Saturday, June 30, 2007

Superstructure, Meet Base

In recent years, Naomi Klein has emerged as one of Left journalism’s most trenchant critics of late capitalist economy. Her website is available at:

In her 2000 book No Logo, Klein confesses to having been, in college, a acolyte of postmodern cultural criticism, rallying militantly for more democratic “representation” in late capitalist culture, while ignoring the persistence of concrete socio-economic inequalities. Ironically, it was the very successes of PC agitation in the early to mid-90s that ultimately inspired to her convert to an older, more economically-oriented Leftism. She came to realize that achieving greater “diversity” in campus curricula or magazine adds didn’t exactly make for a more equitable society, when most minorities continued to be denied access to tangible means of economic and political self-determination, when the gap between rich and poor continued to widen, and when the concentration of capital continued to reach historic magnitudes. In fact, she discovered in the victories of Gen-X demands for cultural pluralism a kind of repressive desublimation at work: global capital figured out that it could make the face of capitalism more "funky," democratic, and multicultural--and thus more mass appealing and legitimate--without having to change the underlying realities of exclusion and exploitation. In other words, nineties' identity politics did more than fail to subvert capitalist hegemony; it actually collaborated in designing its most recent atavism.*

In the past four or five years, Klein has spent her time researching what she terms “disaster capitalism”; the fruit of that research has been both insightful and disturbing. Through investigations into the handling of post-invasion Iraq, post-tsunami Asia, and post-Katrina New Orleans, she’s uncovered global capitalism’s latest, and most pernicious strategy: exploiting disaster to implement radical neo-liberal policy reforms. A book on this theme will appear in September; this article, which appeared in The Nation in 2005, offers a précis of her basic arguments:

Klein’s angle on the Iraq war, to my mind, is among the most penetrating to have yet appeared. In her September 2004 article, “Baghdad Year Zero,” she makes the compelling case that not only was the war initiated to fulfill the neo-con dream of establishing a laissez-faire utopia, but the very policies that have been implemented in furtherance of this dream are one of the chief causes of the violence that continually threatens both our soldiers and the nascent Iraqi democracy, not to mention hundreds of thousands of everyday Iraqi citizens. Her article, which appeared in Harper’s, is available online at:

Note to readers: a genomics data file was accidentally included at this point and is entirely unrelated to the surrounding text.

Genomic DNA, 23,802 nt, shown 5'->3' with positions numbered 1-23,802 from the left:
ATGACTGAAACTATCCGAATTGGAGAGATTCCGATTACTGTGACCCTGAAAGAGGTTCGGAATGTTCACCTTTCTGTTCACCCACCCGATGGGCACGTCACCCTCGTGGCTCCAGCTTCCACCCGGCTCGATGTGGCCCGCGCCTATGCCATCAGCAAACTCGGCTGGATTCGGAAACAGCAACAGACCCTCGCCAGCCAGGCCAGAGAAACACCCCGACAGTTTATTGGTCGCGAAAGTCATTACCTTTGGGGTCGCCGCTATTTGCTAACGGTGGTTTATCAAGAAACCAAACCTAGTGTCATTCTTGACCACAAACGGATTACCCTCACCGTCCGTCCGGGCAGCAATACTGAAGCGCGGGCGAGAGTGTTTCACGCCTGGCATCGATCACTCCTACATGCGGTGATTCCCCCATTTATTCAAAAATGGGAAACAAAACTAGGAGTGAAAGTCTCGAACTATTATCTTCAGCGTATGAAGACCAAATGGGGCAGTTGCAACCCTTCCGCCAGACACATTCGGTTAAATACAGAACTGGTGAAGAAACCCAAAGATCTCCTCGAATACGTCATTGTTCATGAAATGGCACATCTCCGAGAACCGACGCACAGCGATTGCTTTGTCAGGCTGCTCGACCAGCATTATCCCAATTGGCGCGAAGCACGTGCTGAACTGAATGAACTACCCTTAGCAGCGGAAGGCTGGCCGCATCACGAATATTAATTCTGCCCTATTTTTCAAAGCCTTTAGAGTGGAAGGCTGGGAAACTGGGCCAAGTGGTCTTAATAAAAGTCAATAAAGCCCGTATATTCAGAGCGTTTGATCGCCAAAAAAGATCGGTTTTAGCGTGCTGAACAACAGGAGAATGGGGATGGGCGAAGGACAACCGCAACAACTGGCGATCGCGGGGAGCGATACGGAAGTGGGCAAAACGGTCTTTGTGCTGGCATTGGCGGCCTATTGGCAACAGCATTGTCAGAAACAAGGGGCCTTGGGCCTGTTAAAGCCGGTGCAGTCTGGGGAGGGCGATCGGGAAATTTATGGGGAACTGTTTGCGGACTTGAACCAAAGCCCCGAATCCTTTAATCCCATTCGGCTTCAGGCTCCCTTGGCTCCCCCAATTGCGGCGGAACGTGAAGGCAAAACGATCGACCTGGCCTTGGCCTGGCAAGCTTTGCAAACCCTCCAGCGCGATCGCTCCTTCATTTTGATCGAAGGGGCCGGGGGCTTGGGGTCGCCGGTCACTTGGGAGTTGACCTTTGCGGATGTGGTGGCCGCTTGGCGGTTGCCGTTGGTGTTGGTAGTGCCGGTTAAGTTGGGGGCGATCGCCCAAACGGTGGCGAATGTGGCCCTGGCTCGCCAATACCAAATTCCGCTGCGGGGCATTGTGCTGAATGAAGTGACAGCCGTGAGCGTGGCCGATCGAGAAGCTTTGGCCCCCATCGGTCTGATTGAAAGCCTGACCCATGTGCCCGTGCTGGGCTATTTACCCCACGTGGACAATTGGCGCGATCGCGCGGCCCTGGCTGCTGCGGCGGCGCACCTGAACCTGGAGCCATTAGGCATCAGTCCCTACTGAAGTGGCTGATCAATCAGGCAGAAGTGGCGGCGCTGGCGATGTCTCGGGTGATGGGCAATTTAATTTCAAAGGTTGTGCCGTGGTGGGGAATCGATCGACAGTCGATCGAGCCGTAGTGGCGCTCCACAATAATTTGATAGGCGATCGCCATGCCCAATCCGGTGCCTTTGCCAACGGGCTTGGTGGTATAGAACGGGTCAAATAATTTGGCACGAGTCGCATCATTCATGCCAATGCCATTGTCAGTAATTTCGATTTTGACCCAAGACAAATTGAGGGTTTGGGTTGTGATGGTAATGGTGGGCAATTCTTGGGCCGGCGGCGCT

Subsequent to this article, in early 2005, Klein gave a public lecture that expanded upon her thesis of a relationship between neo-liberal ambitions, the Iraqi occupation, and the insurgency. While some of the material will be familiar from the Harper's article, much of it--including her discussion of the suppression of spontaneous democratic activity in the immediate aftermath of the invasion, and of the true significance of the 2004 Iraqi elections--is new, and worth checking out. The lecture is available in ten parts on youtube. Here’s the link to the first part:

The importance of Klein’s work on Iraq is that it makes clear that all this current talk in our public discourse that blames the problems there on a putative “culture of dependency” or on long-standing sectarian hatred is ultimately a screen. While Klein herself has admitted that the situation in Iraq may very well have degenerated to the point of intractability (and she was writing in 2004), the unavoidable conclusion to be drawn from her investigations is that no viable solution is truly conceivable that doesn’t confront first and foremost the fundamental economic realities there and the forces determining those realities, chiefly the neo-liberal policies that were initiated during the regime of Paul Bremer and the CPA.


*Thomas Frank, in One Market Under God, offers a different, but equally compelling critique of this 90s form of “market populism.” On the complicity, conscious or otherwise, of “radical” postmodern academics and neo-liberal ideology, see Chapter 7 of One Market Under God, “The Brand and the Intellectuals.”

The Black Box

About a month ago, Steve Shapin, historian and sociologist of science, wrote a favorable review of The Shock of the Old, a new book on the history of technology by David Edgerton. Here’s the link, for those of you who are interested:

Shapin used to be faculty at my university, but he left us a few years back for a more prestigious post at Harvard. Now, having achieved the pinnacle of the academic cursus honorum, he’s also begun contributing occasional pieces for the New Yorker, where his review of Edgerton appeared.

Although Edgerton is a specialist in military technology, his new offering is a general history of technology, and it proposes the important thesis that we should reorient the focus of our histories of technology away from innovation and towards use. Apart from registering the obvious truth (recognized now in the specialist literature for about three decades or so) that what we do with things is often more significant, in terms of lived experience, than either their novelty or the intentions of their designers, such an approach has the added benefit of decentering the typical Eurocentric perspective of most histories of technology. As both Edgerton and Shapin point out, the Third World has become a huge dumping ground for cast-away western technology; in the hands of the poor but resourceful multitudes, technological goods that we have come to see as disposable, notably cars, take on a new life. African mechanics, for instance, have developed ingenious means of repairing automobiles that can make them last virtually indefinitely. (In an interesting turn of phrase, Shapin labels such skills “ ‘creole’ technologies.”)